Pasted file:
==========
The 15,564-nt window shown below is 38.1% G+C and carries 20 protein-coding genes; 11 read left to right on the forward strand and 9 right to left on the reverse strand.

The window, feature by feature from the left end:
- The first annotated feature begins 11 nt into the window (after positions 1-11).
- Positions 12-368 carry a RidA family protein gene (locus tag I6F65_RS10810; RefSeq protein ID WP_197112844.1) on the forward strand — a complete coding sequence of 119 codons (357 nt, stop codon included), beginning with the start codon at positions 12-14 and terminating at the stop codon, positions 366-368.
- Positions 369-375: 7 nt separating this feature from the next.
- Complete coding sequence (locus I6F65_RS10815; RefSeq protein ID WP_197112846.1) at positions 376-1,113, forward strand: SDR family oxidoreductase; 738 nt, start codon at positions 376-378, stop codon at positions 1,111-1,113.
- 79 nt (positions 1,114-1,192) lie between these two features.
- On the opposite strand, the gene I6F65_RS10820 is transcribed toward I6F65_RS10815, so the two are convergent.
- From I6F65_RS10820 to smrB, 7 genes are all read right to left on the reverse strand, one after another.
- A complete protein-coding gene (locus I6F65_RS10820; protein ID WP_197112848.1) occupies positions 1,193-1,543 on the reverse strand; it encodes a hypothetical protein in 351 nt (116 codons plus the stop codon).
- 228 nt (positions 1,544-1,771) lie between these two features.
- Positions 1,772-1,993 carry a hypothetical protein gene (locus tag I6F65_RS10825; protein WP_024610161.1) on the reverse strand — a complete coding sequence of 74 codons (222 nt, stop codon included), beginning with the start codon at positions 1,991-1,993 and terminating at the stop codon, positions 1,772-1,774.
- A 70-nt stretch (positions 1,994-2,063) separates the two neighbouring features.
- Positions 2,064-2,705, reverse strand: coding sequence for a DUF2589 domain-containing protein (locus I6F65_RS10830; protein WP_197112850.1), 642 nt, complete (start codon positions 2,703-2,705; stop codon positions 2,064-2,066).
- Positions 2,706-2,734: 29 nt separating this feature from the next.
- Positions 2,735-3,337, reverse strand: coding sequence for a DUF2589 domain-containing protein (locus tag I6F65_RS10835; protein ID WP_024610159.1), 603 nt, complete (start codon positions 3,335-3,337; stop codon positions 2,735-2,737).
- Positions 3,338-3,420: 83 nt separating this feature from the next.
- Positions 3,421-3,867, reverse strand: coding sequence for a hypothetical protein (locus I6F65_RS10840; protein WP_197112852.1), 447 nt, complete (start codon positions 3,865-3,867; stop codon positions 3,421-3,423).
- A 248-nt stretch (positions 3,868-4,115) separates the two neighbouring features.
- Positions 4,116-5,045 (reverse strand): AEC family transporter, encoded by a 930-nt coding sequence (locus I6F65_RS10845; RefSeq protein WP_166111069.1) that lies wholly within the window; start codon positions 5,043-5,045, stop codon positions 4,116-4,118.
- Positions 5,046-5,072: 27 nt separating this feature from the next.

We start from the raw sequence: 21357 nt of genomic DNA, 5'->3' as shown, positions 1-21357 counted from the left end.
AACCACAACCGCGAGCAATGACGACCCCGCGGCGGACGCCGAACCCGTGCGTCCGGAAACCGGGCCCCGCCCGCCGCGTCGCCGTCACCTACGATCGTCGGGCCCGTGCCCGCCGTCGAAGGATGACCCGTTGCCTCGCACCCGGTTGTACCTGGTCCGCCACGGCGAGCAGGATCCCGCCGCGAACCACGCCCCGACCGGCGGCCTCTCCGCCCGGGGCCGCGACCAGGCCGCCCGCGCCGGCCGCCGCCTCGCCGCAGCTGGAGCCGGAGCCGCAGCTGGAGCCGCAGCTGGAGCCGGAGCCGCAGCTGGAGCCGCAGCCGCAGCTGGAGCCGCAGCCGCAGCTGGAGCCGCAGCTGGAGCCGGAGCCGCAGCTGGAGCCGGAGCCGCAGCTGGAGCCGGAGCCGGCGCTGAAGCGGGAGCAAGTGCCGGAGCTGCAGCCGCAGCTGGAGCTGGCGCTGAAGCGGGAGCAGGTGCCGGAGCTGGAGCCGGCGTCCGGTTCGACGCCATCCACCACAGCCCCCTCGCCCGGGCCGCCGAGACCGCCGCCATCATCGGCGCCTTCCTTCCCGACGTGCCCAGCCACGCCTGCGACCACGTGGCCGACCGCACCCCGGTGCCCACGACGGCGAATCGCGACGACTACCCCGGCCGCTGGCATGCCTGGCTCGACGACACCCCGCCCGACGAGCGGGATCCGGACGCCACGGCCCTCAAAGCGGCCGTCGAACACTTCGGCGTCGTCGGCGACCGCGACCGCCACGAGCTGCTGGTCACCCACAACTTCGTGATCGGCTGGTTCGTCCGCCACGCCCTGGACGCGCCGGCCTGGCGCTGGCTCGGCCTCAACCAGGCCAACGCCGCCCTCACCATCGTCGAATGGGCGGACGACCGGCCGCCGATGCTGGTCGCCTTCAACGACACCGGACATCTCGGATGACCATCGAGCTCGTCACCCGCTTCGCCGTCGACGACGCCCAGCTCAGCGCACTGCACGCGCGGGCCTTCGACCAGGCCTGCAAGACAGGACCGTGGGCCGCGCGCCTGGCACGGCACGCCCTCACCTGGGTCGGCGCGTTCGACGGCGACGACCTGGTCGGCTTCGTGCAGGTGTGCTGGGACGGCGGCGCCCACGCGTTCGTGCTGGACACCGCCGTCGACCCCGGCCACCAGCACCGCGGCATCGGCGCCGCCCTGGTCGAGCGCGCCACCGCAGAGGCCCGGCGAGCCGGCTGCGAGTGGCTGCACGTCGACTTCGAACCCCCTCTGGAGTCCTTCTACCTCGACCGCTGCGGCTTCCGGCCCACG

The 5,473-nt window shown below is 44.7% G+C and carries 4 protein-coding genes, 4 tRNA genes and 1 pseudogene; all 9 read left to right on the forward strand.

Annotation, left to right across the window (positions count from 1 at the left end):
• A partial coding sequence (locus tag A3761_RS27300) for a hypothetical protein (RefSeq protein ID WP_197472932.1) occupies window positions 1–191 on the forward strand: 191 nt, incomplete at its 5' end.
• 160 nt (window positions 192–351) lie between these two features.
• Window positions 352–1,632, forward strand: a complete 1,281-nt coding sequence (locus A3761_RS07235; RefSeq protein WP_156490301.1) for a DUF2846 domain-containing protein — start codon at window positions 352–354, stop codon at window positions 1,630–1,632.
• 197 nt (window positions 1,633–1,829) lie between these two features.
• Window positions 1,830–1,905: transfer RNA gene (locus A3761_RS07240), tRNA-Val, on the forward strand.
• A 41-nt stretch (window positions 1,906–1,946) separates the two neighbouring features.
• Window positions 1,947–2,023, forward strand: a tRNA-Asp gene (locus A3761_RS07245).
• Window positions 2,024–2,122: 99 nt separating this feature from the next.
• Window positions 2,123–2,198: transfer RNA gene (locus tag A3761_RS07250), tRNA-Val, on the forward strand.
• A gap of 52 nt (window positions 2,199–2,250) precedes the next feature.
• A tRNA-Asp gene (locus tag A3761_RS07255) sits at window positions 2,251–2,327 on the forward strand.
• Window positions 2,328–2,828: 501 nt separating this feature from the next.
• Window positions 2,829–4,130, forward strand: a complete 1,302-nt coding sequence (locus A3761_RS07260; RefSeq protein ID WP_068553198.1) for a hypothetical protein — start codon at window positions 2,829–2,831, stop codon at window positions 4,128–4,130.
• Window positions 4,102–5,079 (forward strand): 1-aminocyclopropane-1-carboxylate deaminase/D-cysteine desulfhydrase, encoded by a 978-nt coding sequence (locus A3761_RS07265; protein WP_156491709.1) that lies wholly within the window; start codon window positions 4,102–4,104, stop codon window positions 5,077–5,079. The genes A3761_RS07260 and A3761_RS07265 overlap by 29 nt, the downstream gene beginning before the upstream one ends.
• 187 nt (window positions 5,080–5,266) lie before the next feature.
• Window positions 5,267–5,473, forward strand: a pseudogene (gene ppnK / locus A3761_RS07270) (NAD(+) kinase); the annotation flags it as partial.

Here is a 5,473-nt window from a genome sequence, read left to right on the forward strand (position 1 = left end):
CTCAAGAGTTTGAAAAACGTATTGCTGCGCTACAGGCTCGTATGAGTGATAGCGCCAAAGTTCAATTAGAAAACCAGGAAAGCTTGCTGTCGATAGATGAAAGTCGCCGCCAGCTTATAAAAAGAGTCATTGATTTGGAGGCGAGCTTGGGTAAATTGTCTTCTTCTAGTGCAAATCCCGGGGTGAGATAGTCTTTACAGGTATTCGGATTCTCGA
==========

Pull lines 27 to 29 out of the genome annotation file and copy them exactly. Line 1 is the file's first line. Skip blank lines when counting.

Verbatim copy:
• 160 nt (window positions 192–351) lie between these two features.
• Window positions 352–1,632, forward strand: a complete 1,281-nt coding sequence (locus A3761_RS07235; RefSeq protein WP_156490301.1) for a DUF2846 domain-containing protein — start codon at window positions 352–354, stop codon at window positions 1,630–1,632.
• 197 nt (window positions 1,633–1,829) lie between these two features.